When there’s a choice between the cosy reassurances of comfort politics and making the big strategic calls needed to deal with the transformational issues that confront Australia today, comfort politics has won hands down.

It’s no different when it comes to grappling with the realities of Australia’s new geopolitical circumstances in Asia.

The advent of the anti-globalist Mr Donald Trump and his economic confrontation with a risen China left Australia scrambling to reconcile its security relationship with the United States and its economic partnership with China.

The biggest risk is that Australia will get trapped in an uncertain US strategy towards China. That strategy has invited hostility from its most important trading partner and changed the global rules of engagement in a way that opened Australia to real economic and security damage.

That is why establishing a constructive trajectory in political dealings with China is now crucial. That is important to the economic ambitions of the Australian community; it is central to preserving prosperity and political stability in the Asia Pacific region; and it is critical to securing the rules-based global economic and political system that underpins Australia’s prosperity and political security.

In this week’s lead essay, James Laurenceson makes it clear that the comfy all-embracing Indo-Pacific idea within which Australia has chosen to frame its foreign policy has limited utility in defining a path forward in dealing with the US–China conundrum.

The resilience of the Australia–China trade relationship that Laurenceson carefully documents — with Australia’s trade shares with China continuing to rise as those with the rest of the ‘Indo-Pacific’ shrink — depends fundamentally on both partners’ commitment to the international market system and the rules under which it has flourished.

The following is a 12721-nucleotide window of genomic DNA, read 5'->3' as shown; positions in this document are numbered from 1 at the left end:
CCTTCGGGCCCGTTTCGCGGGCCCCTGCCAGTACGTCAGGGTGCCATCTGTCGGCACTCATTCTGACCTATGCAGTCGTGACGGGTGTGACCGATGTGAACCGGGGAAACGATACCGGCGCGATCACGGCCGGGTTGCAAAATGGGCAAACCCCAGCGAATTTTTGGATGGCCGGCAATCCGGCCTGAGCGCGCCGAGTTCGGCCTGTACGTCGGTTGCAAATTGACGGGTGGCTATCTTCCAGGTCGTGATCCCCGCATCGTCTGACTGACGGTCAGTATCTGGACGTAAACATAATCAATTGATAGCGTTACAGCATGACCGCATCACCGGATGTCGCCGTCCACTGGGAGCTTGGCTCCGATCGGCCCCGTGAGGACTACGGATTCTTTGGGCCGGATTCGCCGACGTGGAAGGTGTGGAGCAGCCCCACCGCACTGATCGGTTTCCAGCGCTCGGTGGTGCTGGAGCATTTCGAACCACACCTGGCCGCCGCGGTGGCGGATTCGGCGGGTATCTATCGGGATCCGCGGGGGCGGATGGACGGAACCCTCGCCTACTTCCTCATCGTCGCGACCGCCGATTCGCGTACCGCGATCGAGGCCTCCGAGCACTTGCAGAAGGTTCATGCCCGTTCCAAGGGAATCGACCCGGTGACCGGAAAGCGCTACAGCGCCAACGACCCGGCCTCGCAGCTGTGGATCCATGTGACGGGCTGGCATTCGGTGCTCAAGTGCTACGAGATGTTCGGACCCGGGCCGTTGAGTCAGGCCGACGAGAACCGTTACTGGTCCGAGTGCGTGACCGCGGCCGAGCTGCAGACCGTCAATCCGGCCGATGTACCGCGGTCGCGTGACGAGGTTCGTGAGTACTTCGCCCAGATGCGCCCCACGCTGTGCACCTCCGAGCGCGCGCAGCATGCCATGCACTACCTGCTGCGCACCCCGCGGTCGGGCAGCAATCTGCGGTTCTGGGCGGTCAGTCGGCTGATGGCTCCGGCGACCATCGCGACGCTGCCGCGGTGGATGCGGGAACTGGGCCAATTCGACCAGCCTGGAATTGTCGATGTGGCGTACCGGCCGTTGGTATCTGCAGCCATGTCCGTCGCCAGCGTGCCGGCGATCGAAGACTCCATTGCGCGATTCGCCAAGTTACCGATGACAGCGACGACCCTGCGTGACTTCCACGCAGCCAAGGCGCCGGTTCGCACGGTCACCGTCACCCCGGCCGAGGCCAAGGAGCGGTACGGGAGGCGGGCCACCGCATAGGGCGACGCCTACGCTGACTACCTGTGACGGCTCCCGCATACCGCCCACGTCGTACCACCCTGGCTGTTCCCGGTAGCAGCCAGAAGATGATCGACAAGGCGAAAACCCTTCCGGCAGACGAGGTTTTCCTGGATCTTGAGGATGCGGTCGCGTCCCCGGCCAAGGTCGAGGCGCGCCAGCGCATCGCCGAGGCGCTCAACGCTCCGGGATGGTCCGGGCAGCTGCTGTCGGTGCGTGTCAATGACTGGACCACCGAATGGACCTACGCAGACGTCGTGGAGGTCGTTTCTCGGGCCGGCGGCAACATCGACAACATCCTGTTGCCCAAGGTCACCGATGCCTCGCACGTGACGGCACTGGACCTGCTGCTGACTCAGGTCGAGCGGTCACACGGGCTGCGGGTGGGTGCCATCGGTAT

That system is the core of economic and political security in Asia and it’s under threat from the Trump administration’s ‘America First’ trade and decoupling strategies. At the same time, the political anxieties caused by China’s rise, partly but not wholly because of its different political system, have to be confronted frankly in Australia’s dialogue with China.

No amount of political sweet-talk will avoid the need to deal with the facts of climate change or Australia’s geopolitical circumstances today.

On climate change and Australia’s geopolitical future, political time is running out. Whatever the sentiment before this summer’s horrific fires, the political pressure on Morrison’s febrile coalition has increased dramatically.

So too is the pressure building for a surer, independent stance that defends Australia’s economic and security interests in Asia while balancing the alliance relationship with an increasingly China-shy United States under either Mr Trump or his successor.

This article was written by the Editorial Board at ANU and published by the East Asia Forum.